Notes from the Field: Human Emergence Confab The Netherlands – 28-30 September 2007

Helen Titchen Beeth

Helen Tichen BeethHosted by the Dutch chapter of the Center for Human Emergence (CHE), organised by Peter Merry, Anita Floris and Anne-Marie Voorhoeve, with participants from the Netherlands, Belgium, Iceland, Israel, the UK, USA, and Switzerland. We were sorry that our spiritual father, Don Beck, was prevented from attending by a vicious bout of flu. But we did him proud by going ahead without him, creating a buzzing and blooming learning environment that never wavered in intensity.

The Dutch Human Emergence family knows more than most about collective, Integral Leadership. They are quite a small core team of individuals working together in different combinations inside different teams and communities, bringing spiritual depth and integral awareness into different spheres of public and civic life (for more details, see their website:

This three-day event was a balance between plenary sessions and self-organising open-space breakout groups, with plenty of space in between for networking and intense one-on-one bonding and collaboration.

The plenary sessions really showed how Spiral Dynamics and integral practice are gaining ground in mainstream Dutch and European society, with speakers and facilitators from IBM, the Dutch Police Academy, the European Commission, and the Dutch Ministry of Housing, Spatial Planning and the Environment. On the first evening we had an interactive world café to explore the meaning of European citizenship. Elza Maalouf showed up by Skype to share what’s cooking in Palestine – with Neri Bar-On, present with us in Holland, to fill us in on the Israeli perspective. All topped off by a Saturday-night bop-till-you-drop with a difference: an eight-zone experiential journey around the quadrants guided by an integral dance master.

The parallel sessions were so mouth-watering that I yearned to split myself three or four ways so I could attend them all. Participants stepped up to ask for thinking partners to help them crack the challenges at their learning edge:

In case it’s not clear what these have to do with leadership, let’s take a closer look at the meshworking project with Millenium Development Goal 5. The project is part of the Dutch government’s drive to mobilise its country’s contribution to the Millenium Development Goals. In this instance, it is supporting a groundbreaking approach to public/private partnership which we can hope will be a prototype for other such complex projects throughout the world in future. The CHE itself has the leadership role here, initiating and supporting the project organisation in the form of a “meshwork” of the 20 participating organisations (spanning the spectrum of the maternal health sector). Where a network exists to enhance its individual members, what is primary then becomes the collective purpose. Creating an effective meshwork involves aligning the parts to their collective purpose. The meshwork can be said to be the “organising form of life force in its turquoise manifestation” (to quote Peter Merry).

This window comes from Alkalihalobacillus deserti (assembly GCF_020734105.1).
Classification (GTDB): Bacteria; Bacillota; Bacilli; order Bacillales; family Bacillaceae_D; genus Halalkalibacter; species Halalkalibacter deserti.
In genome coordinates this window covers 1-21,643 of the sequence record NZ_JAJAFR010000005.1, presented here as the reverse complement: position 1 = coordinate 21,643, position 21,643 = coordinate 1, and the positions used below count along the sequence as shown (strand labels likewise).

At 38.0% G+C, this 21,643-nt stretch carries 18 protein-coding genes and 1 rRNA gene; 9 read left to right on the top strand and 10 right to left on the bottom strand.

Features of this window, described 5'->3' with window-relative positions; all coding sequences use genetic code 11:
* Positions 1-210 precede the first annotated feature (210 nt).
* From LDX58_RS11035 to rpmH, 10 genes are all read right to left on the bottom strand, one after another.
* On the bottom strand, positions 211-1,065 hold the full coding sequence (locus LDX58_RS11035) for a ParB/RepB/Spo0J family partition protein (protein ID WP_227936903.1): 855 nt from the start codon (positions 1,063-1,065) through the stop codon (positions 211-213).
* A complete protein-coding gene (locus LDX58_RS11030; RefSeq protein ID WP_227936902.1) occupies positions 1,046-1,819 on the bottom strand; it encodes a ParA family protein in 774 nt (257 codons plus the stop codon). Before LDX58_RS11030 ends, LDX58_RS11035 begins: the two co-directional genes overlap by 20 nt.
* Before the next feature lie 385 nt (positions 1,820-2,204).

The CHE team is facilitating the contribution of each participating organisation from an evolutionary perspective. So far, the work has been to lead the participants step by step through Otto Scharmer’s U process to surface the collective purpose:

This kind of deep collective inquiry is already working its developmental magic on the consciousness of the participants, helping them to break free from their individual perspective and move towards an overarching set of principles from which can be born initiatives that are resilient, interconnected and vitalising.

The pattern that emerged for me throughout the Confab was that each of these real and inspiring case studies was born from an act of individual vision and leadership. Men and women coming up against the edge of meaning in their lives and stepping out into the emergent void to become someone unknown in their known—and often threatening and hostile—environment. Not all of them are ‘leaders’ in the traditional sense of ‘CEOs’ and top managers. But each one has dared to embody and enact the new world they envision, with the courage to face the incomprehension and fear of their communities and provide a vision and a compelling experience for those they seek to persuade to step with them into the unknown.

It’s always a thrill to congregate with a group of peer spirits. Coming together with some of the shakers and movers at the leading edge of human emergence in one of the world’s most advanced democracies—as well as a number of players on the global stage—was nothing short of breathtaking. I came away intensely stimulated and exhausted, but above all open-hearted and full of hope.

Helen Tichen Beeth is a professional linguist, mother and full-time evolutionary agent, consciously living and working in Brussels, Belgium.